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Systematic Review of the Efficacy of Mindfulness-Based Interventions as a Form of Neuropsychological Rehabilitation

Abstract

Objectives

The current study presents a systematic review of the evidence for mindfulness-based interventions (MBIs) as a form of neuropsychological rehabilitation, a holistic approach to treatment that may be particularly well suited to persons with neurological illness and injury.

Methods

Following the PRISMA guidelines for systematic reviews, we included controlled trials of MBIs conducted in a neurological population, specifically employing the practice of mindfulness meditation. A search protocol for CINAHL Complete, Cochrane Central Register of Controlled Trials, MEDLINE with Full Text, PsycINFO, and PubMed was executed by three of the authors in September 2019 to promote reliability and obtain the initial list of abstracts (n = 32). Two authors independently reviewed and extracted data from each of the final 32 articles.

Results

The most frequent diagnoses of interest were various forms of late-life cognitive decline and ADHD, followed by acquired brain injury, multiple sclerosis, Parkinson’s disease, and epilepsy. Most trials assessing psychological variables found significant benefits of MBIs across various symptoms, including fatigue, self-reported cognitive function, and specific neurological symptoms. Most studies investigating cognitive and/or neural outcomes found significant benefits as well. Positive findings were evident across different patient populations.

Conclusions

There is promising evidence to support the application of MBIs for the amelioration of clinical-neuropsychological symptoms in the neurorehabilitation context, particularly for persons with ADHD and late-life cognitive decline. Further work is needed to clarify the importance of tailoring, as well as whether taking a transdiagnostic approach to symptoms would enhance the capacity to measure significant effects.

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Authors

Contributions

CMS: conceptualized the systematic review, contributed to the generation of the automated search protocol, independently conducted the automated search protocol and manual retrieval of relevant primary source articles, contributed to the selection of the final sample of eligible source articles, performed study quality ratings for a portion of said source articles (with the exception of those she co-authored), and wrote the bulk of the paper. JIA: contributed to the generation of the automated search protocol, independently conducted the automated search protocol, contributed to the extraction of data from candidate articles, contributed to the selection of the final sample of eligible source articles, performed study quality ratings for a portion of said source articles, and contributed to the revisions for this paper. KS: contributed to the generation of the automated search protocol, independently conducted the automated search protocol, contributed to the extraction of data from candidate articles, contributed to the selection of the final sample of eligible source articles, performed study quality ratings for a portion of said source articles, and contributed to the revisions for this paper. JV: contributed to the generation of the automated search protocol, independently conducted the automated search protocol, contributed to the extraction of data from candidate articles, contributed to the selection of the final sample of eligible source articles, and performed study quality ratings for a portion of said source articles.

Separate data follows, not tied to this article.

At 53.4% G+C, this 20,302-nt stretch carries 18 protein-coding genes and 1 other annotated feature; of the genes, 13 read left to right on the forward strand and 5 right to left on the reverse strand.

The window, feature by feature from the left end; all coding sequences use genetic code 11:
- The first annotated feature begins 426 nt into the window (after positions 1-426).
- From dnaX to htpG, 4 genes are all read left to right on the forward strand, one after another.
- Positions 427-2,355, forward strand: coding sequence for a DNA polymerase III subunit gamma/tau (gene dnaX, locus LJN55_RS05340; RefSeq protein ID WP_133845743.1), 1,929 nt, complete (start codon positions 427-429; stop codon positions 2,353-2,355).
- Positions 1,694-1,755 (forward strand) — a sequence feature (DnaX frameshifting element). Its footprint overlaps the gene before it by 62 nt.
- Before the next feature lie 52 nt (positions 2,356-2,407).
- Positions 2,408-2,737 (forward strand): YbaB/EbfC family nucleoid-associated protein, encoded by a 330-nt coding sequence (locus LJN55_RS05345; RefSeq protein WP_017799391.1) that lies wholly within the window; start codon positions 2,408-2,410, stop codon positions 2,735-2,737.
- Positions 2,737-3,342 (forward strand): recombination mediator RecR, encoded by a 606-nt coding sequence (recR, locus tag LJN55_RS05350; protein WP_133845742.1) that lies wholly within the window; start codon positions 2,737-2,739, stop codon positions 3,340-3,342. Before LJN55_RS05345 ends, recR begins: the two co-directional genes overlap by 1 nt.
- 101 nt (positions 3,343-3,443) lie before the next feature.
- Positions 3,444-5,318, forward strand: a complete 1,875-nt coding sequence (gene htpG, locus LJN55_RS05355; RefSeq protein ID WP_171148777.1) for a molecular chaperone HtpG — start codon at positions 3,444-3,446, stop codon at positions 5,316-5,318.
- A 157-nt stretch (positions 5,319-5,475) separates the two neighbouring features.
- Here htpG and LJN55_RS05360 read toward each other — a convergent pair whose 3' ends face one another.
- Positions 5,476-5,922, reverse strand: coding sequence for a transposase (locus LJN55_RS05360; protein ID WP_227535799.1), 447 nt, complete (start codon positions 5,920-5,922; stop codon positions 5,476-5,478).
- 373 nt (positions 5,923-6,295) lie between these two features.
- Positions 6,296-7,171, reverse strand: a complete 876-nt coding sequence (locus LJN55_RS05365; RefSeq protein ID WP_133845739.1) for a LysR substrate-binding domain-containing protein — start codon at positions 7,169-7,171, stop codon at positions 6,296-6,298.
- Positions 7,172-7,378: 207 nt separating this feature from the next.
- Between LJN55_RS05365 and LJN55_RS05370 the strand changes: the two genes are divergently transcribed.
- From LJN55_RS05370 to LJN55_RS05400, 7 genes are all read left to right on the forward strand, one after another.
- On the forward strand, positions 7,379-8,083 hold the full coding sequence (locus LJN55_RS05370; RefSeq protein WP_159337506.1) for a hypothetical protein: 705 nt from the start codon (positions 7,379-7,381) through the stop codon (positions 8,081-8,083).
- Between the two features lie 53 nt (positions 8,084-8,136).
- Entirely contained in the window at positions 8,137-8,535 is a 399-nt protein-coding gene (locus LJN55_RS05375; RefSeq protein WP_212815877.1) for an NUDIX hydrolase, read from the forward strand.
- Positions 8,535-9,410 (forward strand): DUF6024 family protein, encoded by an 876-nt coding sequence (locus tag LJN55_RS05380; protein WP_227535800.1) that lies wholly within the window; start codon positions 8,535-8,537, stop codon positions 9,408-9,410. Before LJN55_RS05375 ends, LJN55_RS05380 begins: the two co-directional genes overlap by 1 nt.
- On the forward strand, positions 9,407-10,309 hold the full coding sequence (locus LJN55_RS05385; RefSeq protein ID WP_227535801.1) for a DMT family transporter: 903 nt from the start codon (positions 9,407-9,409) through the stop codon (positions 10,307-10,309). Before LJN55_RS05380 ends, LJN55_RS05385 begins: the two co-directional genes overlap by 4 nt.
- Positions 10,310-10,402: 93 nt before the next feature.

Corresponding author

Correspondence to Colette M. Smart.

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Ethics approval

As a secondary analysis of previously published work, the current systematic review was not considered to require an institutional ethics review. Given that the referenced articles, Smart et al. (2016) and Smart and Segalowitz (2017), were performed by the first author, we may attest that all procedures performed for these studies were in accordance with the ethical standards of the institution and with the 1964 Helsinki Declaration and its later amendments or comparable ethical standards. The remaining referenced articles each reported that institutional ethical approval was obtained for their study.

Conflict of Interest

The first author has a book that has recently come out that is based on two articles referenced in this review (Smart & Segalowitz, 2017; Smart et al., 2016). The book involves the publication of the mindfulness treatment manual used in these studies. Because of this potential conflict, all study quality ratings for the systematic review were done blind to the first author and completed by the other three authors.

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Smart, C.M., Ali, J.I., Viczko, J. et al. Systematic Review of the Efficacy of Mindfulness-Based Interventions as a Form of Neuropsychological Rehabilitation. Mindfulness 13, 301–317 (2022). https://doi.org/10.1007/s12671-021-01779-2

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Keyword

  • Mindfulness; Brain injury; Stroke; Dementia; ADHD; Rehabilitation